According to Torgersen (l942) the canalis egestorius consists of the muscle torus, the left and right circular loops, and the circular and longitudinal muscle fibres between these structures. The sphincteric mechanism at the pylorus consists of the canalis egestorius, the circular musculature surrounding the commencement of the duodenum, and the intervening fibrous septum.

Torgersen (l942) found the muscular build of the stomach and duodenum in the dog, rabbit, horse, pig and ox to be essentially similar to that in man. In all these animals the right and left circular loops, the muscle torus on the lesser curvature and the longitudinal fibres between the circular loops were clearly discernible. The circular fibres at the commencement of the duodenum, the connective tissue septum between these and the right loop, and the arrangement of the longitudinal fibres across the septum were also similar to that in man. There were a few minor variations; for instance, the circular canalis loops in the dog appeared to be more powerful on the greater curvature side, while in the horse the loops were equally powerful throughout their circumference. The duodenal bulb was more prominent in man and the horse than in the other animals studied. In the cat the right loop differed in that it was only developed on the greater curvature side.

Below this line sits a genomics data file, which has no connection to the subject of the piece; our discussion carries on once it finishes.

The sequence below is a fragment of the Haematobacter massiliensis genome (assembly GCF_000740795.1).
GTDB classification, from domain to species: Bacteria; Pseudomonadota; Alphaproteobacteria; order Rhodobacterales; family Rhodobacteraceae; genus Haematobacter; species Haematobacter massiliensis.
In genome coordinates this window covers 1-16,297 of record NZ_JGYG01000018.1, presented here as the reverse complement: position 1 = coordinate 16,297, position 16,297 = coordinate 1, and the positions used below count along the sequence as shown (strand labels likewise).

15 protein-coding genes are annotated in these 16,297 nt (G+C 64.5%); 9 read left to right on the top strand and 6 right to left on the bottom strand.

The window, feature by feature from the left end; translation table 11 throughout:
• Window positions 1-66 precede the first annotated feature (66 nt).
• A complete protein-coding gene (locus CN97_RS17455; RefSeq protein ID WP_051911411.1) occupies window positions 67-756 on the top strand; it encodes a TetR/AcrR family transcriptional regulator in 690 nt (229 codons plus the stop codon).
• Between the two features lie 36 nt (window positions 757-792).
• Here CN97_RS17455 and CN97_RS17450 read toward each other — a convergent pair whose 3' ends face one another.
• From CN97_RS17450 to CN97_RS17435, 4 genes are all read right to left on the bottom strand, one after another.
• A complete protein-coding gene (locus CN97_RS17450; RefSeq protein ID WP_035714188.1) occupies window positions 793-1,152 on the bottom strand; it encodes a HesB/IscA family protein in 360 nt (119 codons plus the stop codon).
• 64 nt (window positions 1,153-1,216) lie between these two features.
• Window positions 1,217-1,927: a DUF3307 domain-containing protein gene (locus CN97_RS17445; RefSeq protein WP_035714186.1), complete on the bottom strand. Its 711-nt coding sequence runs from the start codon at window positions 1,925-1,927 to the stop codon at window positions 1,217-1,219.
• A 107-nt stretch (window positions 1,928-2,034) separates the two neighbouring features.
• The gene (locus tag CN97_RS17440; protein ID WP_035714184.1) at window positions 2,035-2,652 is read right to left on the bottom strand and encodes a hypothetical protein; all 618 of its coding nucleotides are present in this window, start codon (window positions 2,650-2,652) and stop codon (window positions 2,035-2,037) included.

Torgersen (l942) concluded that there was a common principle of build of this part of the stomach in the higher vertebrates and in man. He found the canalis to be an anatomically preformed structure, an anatomical reality with a sound foundation in comparative anatomy.

McNaught (l957) confirmed the presence of the left canalis loop in fresh gastric resection specimens. Williams (l962) stated that the contracted fan-shaped muscle was occasionally seen in fresh partial gastrectomy specimens.

Morbid anatomical study

Keet and Heydenrych (l982) studied the width of the gastric walls in the pyloric region in adults, in 5 morbid anatomical specimens fixed in formalin. Having identified the pyloric ring by means of a wire marker, the lumen of the stomach and duodenum was filled with barium. A narrow layer of barium paste was painted on the serosal surface of the lesser curvature, and another on the greater curvature. Radiographs of each specimen were taken in the anteroposterior position (Fig. 3.6). The space between the luminal barium and that on the external surface indicated the thickness of the wall, consisting of mucosa, submucosa, muscularis externa and serosa. As the mucosal, submucosal and serosal layers were more or less uniformly thick in all parts of the stomach, any variation in wall thickness would be due to thickening of the muscular coat.

In all specimens the following was seen: extending orally from the pyloric ring there was a cylindrical region approximately 3.0 cm in length in which the wall had a thickness of 6.0 to 7.0 mm; it was slightly shorter on the lesser than on the greater curvature. In the remainder of the stomach the wall thickness was 2.0 to 3.0 mm. The pyloric ring formed the aboral part of the muscular thickening.

It was concluded that there was a tube of thickened pyloric musculature, approximately 3.0 cm in length and incorporating the pyloric ring, in adult morbid anatomical specimens.

Fig. 3.6. Radiograph of morbid anatomical specimen. Barium fills the lumen and outlines the serosa of the lesser and greater curvatures. A short tube of thickened muscularis externa extends orally from the pyloric ring

Previous Page | Table of Contents | Next Page
© Copyright PLiG 1998